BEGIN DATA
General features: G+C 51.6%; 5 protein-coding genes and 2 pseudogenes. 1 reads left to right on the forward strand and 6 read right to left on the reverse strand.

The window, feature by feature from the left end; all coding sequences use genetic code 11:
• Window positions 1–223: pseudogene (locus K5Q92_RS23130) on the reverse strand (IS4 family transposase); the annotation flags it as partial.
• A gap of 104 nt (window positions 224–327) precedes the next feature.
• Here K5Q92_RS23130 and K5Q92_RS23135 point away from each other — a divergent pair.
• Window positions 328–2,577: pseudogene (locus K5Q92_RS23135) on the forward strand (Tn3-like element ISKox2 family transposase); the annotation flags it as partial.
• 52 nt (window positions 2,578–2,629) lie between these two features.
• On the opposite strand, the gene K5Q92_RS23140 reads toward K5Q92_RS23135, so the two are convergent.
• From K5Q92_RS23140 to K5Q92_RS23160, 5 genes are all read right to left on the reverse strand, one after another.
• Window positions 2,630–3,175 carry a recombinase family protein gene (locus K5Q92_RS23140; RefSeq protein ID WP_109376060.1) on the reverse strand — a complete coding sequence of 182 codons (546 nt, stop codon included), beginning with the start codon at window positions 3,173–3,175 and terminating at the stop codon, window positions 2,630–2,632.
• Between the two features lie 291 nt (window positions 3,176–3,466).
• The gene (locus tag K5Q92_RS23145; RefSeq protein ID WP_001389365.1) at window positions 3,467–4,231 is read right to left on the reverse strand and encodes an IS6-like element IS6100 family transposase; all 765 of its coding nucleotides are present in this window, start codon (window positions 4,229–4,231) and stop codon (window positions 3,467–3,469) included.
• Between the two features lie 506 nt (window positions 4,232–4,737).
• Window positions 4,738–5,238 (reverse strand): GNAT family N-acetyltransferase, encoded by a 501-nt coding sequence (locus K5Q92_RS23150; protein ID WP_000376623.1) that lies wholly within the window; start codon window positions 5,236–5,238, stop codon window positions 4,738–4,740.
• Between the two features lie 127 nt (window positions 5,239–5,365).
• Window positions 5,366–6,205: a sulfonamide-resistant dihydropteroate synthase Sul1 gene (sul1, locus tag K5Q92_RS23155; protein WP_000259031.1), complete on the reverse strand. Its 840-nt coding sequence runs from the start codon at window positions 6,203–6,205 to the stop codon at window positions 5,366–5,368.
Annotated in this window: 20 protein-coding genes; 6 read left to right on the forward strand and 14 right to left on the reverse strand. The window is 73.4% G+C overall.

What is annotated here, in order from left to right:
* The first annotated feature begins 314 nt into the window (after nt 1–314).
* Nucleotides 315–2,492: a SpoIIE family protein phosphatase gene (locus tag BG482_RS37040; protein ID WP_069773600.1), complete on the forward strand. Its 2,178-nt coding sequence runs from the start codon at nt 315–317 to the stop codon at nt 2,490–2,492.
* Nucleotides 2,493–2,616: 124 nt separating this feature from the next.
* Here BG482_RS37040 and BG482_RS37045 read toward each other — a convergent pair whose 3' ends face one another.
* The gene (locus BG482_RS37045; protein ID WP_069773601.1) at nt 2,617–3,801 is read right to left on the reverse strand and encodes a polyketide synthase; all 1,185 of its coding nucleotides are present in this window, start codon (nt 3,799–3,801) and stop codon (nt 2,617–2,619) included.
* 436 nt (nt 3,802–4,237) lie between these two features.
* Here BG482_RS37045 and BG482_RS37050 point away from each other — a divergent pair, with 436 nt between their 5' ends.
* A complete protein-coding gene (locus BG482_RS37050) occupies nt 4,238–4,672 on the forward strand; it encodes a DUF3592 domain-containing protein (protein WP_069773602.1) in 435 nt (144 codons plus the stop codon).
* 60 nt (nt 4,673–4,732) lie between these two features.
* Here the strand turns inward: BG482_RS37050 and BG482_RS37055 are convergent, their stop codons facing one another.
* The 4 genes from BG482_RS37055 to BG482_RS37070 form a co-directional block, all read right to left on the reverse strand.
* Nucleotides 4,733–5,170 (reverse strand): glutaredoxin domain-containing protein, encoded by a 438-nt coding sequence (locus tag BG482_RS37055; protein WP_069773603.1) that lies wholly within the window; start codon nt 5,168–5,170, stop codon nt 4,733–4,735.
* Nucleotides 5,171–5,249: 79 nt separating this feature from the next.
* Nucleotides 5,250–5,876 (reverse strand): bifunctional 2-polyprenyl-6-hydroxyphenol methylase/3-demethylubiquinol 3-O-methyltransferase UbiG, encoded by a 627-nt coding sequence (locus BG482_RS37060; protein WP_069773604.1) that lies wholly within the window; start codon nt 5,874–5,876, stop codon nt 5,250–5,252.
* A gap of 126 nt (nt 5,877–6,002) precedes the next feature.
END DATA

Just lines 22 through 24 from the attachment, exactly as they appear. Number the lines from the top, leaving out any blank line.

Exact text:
* Here BG482_RS37040 and BG482_RS37045 read toward each other — a convergent pair whose 3' ends face one another.
* The gene (locus BG482_RS37045; protein ID WP_069773601.1) at nt 2,617–3,801 is read right to left on the reverse strand and encodes a polyketide synthase; all 1,185 of its coding nucleotides are present in this window, start codon (nt 3,799–3,801) and stop codon (nt 2,617–2,619) included.
* 436 nt (nt 3,802–4,237) lie between these two features.